In short, policy changes, incentives and research and development in energy efficiency should be encouraged. The lending community needs to be more open and willing to fund the new generation of energy efficiency technologies and business models. Governments can also provide incentive schemes to encourage lenders to develop financial products targeting energy efficiency. This step can accelerate funding to critical energy efficiency projects, notably in the building and water recycling sectors. According to International Finance Corporation research, the total energy efficiency market in Southeast Asia is worth approximately USD 450 billion, and in India estimated to be USD 1.4 trillion.

An energy efficiency success story: UJALA scheme in India

In 2015, India undertook the world’s largest LED distribution program under the UJALA scheme (Unnat Jyoti by Affordable LEDs for All). This ambitious program aims to drive the transition from incandescent bulbs to LED. According to the official government portal and news reports, the program has distributed approximately 368 million LED bulbs and tube lights to date (August 2023), with the following results:

  • 38 million tons of CO2 emissions avoided per year

  • 9,600 MW of peak demand avoided

  • 47.8 billion KW per hour of energy saved per year

  • USD 2.3 billion in electricity costs saved by consumers per year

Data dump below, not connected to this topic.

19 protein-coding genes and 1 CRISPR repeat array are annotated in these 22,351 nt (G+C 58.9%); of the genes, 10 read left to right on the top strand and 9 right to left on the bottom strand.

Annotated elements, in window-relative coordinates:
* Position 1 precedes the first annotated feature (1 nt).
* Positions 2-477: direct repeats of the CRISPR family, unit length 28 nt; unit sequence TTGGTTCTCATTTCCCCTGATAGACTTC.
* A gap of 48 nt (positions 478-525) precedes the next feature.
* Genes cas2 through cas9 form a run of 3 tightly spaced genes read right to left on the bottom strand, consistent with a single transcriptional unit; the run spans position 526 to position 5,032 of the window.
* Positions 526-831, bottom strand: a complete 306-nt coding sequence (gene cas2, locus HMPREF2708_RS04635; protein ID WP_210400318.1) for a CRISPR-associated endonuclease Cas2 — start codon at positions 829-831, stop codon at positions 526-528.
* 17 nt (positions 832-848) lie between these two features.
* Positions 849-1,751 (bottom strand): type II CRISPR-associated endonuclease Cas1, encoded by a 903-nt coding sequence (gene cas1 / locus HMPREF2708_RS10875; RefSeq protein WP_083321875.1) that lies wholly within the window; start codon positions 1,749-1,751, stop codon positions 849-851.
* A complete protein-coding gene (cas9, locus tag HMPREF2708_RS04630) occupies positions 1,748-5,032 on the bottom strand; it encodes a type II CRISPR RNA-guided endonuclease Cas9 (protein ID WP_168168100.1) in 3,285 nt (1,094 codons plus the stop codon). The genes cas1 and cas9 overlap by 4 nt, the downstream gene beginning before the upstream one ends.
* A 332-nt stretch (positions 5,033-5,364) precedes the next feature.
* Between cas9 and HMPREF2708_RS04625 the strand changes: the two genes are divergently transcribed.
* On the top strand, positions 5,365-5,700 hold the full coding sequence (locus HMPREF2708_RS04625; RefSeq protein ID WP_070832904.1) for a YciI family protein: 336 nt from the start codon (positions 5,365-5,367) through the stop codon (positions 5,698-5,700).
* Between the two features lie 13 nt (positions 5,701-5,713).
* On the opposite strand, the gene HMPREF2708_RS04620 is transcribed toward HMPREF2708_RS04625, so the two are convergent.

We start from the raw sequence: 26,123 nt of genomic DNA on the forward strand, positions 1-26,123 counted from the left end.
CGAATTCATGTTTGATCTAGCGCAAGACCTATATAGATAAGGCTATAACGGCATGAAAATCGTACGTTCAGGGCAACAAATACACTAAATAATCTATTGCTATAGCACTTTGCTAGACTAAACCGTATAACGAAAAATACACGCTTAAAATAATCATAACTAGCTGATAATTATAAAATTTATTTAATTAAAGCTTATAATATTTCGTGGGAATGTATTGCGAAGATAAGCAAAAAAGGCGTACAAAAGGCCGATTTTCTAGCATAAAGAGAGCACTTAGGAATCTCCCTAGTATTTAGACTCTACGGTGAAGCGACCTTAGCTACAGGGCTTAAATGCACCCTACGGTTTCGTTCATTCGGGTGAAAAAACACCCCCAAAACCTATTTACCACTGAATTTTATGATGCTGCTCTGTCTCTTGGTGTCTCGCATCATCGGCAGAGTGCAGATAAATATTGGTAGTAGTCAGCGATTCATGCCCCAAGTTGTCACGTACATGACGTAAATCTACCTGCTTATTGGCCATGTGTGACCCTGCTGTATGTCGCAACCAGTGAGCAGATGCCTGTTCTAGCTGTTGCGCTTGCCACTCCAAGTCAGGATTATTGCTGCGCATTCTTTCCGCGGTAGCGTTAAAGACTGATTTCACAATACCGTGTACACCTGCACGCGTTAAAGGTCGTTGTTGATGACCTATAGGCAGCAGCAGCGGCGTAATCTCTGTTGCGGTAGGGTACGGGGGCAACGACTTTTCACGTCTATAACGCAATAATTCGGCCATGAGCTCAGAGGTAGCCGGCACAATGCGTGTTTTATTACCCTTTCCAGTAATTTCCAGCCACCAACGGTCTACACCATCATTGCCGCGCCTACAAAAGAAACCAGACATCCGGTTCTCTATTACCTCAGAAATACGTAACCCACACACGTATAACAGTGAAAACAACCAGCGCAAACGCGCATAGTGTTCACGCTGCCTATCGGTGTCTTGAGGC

Energy Efficiency Service Limited (EESL) carries out the distribution of LED bulbs and tube lights. The procurement of LEDs is managed through an open e-bidding process. Due to the aggregation of demand, the procurement price of LED bulbs has dropped significantly (90%).

The key learning is that timely government initiatives and interventions can lead to large-scale market transition, which can improve energy efficiency, reduce energy intensity, cut energy costs and help achieve energy security.

Bridging the energy efficiency gap: An opportunity for the region

While energy demand is stagnant in developed countries, such as the European bloc and the United States, electrification in Southeast Asia and India is set to rise. These economies will be aiming to replace old processes that use fossil fuels with the equivalent electric-powered technologies. In the meantime, however, energy intensity and emissions will continue to increase as fossil fuels (coal, oil and gas) are still a major source of power generation. The priority will be to champion energy efficiency while steering policy away from fossil fuel incentives, which would defeat the purpose and impact of energy efficiency initiatives.

In concrete terms, energy efficiency is needed in almost every area, from cooling and heating to lighting, water recycling and data centers to manage internet consumption. Energy demand and consumption are only going to rise, particularly as Southeast Asian economies transition from medium to high and very high on the Human Development Index. For this reason, energy efficiency awareness among policymakers and the lending community needs to grow in order to boost market acceptance over the next two to three years. Doubling the pace of global energy efficiency progress in this decade will be decisive in efforts to reach net zero emissions and sustainable development goals.

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The author

Jay Bathija

Jay is the Senior Investment Officer at responsAbility, based in India. He oversees investments in the Climate Finance sectors across the Asia Pacific region, collaborating with investees and partners. Having joined responsAbility in 2023, Jay has more than 14 years of experience in investment management, with a focus on areas like Renewable Energy, Energy Efficiency, Energy Transmission, Transport, Steel, and Telecom. He earned his degree in Computer Engineering from Mumbai University and an MBA in Finance